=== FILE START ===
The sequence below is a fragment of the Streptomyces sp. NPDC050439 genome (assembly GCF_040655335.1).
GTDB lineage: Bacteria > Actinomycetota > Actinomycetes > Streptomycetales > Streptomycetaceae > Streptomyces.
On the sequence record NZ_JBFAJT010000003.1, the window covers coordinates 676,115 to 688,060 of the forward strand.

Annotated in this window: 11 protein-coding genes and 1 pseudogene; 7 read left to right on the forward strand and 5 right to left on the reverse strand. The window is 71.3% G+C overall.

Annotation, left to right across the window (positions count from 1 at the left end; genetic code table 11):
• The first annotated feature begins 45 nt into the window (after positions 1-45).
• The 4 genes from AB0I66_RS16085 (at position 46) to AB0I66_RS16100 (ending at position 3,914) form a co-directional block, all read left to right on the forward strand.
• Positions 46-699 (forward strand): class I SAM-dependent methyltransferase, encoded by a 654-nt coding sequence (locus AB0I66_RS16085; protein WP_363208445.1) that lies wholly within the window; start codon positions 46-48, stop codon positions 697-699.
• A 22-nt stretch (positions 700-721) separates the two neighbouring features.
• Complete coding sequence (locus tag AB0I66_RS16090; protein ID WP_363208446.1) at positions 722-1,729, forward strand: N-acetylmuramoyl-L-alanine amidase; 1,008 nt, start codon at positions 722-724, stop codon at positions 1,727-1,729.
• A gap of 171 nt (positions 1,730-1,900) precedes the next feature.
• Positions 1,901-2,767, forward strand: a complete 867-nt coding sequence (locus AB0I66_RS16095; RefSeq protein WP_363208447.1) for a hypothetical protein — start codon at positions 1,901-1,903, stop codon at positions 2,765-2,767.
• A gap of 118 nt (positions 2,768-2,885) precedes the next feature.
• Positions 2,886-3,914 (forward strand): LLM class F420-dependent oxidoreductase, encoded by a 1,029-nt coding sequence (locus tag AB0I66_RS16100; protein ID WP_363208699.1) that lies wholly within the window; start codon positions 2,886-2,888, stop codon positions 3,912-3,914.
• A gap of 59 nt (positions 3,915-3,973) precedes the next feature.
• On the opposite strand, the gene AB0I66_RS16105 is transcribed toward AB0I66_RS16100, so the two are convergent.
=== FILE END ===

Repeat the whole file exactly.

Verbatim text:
The sequence below is a fragment of the Streptomyces sp. NPDC050439 genome (assembly GCF_040655335.1).
GTDB lineage: Bacteria > Actinomycetota > Actinomycetes > Streptomycetales > Streptomycetaceae > Streptomyces.
On the sequence record NZ_JBFAJT010000003.1, the window covers coordinates 676,115 to 688,060 of the forward strand.

Annotated in this window: 11 protein-coding genes and 1 pseudogene; 7 read left to right on the forward strand and 5 right to left on the reverse strand. The window is 71.3% G+C overall.

Annotation, left to right across the window (positions count from 1 at the left end; genetic code table 11):
• The first annotated feature begins 45 nt into the window (after positions 1-45).
• The 4 genes from AB0I66_RS16085 (at position 46) to AB0I66_RS16100 (ending at position 3,914) form a co-directional block, all read left to right on the forward strand.
• Positions 46-699 (forward strand): class I SAM-dependent methyltransferase, encoded by a 654-nt coding sequence (locus AB0I66_RS16085; protein WP_363208445.1) that lies wholly within the window; start codon positions 46-48, stop codon positions 697-699.
• A 22-nt stretch (positions 700-721) separates the two neighbouring features.
• Complete coding sequence (locus tag AB0I66_RS16090; protein ID WP_363208446.1) at positions 722-1,729, forward strand: N-acetylmuramoyl-L-alanine amidase; 1,008 nt, start codon at positions 722-724, stop codon at positions 1,727-1,729.
• A gap of 171 nt (positions 1,730-1,900) precedes the next feature.
• Positions 1,901-2,767, forward strand: a complete 867-nt coding sequence (locus AB0I66_RS16095; RefSeq protein WP_363208447.1) for a hypothetical protein — start codon at positions 1,901-1,903, stop codon at positions 2,765-2,767.
• A gap of 118 nt (positions 2,768-2,885) precedes the next feature.
• Positions 2,886-3,914 (forward strand): LLM class F420-dependent oxidoreductase, encoded by a 1,029-nt coding sequence (locus tag AB0I66_RS16100; protein ID WP_363208699.1) that lies wholly within the window; start codon positions 2,886-2,888, stop codon positions 3,912-3,914.
• A gap of 59 nt (positions 3,915-3,973) precedes the next feature.
• On the opposite strand, the gene AB0I66_RS16105 is transcribed toward AB0I66_RS16100, so the two are convergent.